Published: 20 February 2017 at 11:00
New study suggests Equality Act has done little to impact age prejudices
Simple prejudice against people aged over 50 is affecting older people trying to gain employment and legislation has done little to help, according to a new study published in the journal Applied Economics Letters.
Researchers at Anglia Ruskin University sent 894 pairs of applications to firms with a variety of vacancies in white-collar, pink-collar (restaurants, sales) and blue-collar positions – one from a fictitious 28-year-old white British male, the other from a fictitious 50-year-old white British male. The study was carried out alongside a similar experiment with 898 pairs of applications being filled out on behalf of two fictitious black British males of similar ages.
Researchers sought to minimise the stereotyping of older applicants as less active, less motivated and less adaptable than younger workers by ensuring their background information contained current work experience, physical hobbies like cycling and mountain biking, and interests which demonstrated mental flexibility like learning foreign languages and working with computers.
The research found that the older white British applicant was 21.9% less likely to be invited for interview when compared to the younger white British applicant. The older black British applicant was 24% less likely to get an interview compared to the younger black British applicant – suggesting that applicants of minority race encounter higher levels of ageism than those from the majority race.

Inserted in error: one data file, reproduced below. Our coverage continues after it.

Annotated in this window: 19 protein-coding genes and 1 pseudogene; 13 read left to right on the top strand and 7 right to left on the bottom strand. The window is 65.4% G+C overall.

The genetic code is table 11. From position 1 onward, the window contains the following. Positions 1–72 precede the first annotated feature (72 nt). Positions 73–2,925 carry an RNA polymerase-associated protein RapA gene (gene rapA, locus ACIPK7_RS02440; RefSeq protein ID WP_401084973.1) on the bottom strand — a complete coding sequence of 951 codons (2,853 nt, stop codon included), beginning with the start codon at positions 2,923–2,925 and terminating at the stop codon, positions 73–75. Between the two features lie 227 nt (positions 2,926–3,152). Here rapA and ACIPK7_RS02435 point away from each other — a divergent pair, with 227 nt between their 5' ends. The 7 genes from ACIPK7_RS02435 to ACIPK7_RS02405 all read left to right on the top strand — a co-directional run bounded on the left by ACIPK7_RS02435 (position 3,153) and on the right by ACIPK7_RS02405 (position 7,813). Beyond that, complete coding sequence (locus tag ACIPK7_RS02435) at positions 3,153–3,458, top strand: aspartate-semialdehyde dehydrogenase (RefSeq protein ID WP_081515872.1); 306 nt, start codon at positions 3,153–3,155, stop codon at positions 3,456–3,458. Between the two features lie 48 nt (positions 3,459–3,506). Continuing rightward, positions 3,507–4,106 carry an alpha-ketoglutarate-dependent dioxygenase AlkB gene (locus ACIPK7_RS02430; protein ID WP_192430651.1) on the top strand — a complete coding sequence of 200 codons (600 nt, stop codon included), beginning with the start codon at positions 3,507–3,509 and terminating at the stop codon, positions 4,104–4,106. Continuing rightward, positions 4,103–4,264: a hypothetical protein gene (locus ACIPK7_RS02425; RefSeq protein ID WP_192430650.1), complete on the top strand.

In each study the older applicant also received interviews for lower-paid positions. The older white British applicant was invited for interview for vacancies offering 9.9% lower wages than the younger white British jobseeker. In the parallel study, the older black applicant was offered interview for positions paying 15.7% less than jobs for which the younger applicant was invited to interview for.
“Our results suggest that ageism plays a significant role in the UK labour market. We find that older people must apply to more vacancies than the young to obtain an interview. Furthermore, older workers are invited to interview for lower-paid jobs, potentially affecting their standard of living.
“Our data was collected after the Equality Act 2010 was enacted. That we still find compelling evidence of ageism suggests that legislation has not been sufficient to eliminate age discrimination. In this study, because we have controlled for the older applicants’ mental and physical capacities, simple prejudice against people aged over 50 is likely to be the reason for ageism.”
“Our results also suggest a need for further anti-racial discrimination policies. Since the presence of a minority racial background can exacerbate ageism, establishment of equal opportunities in the labour market remains an important task for policy makers.”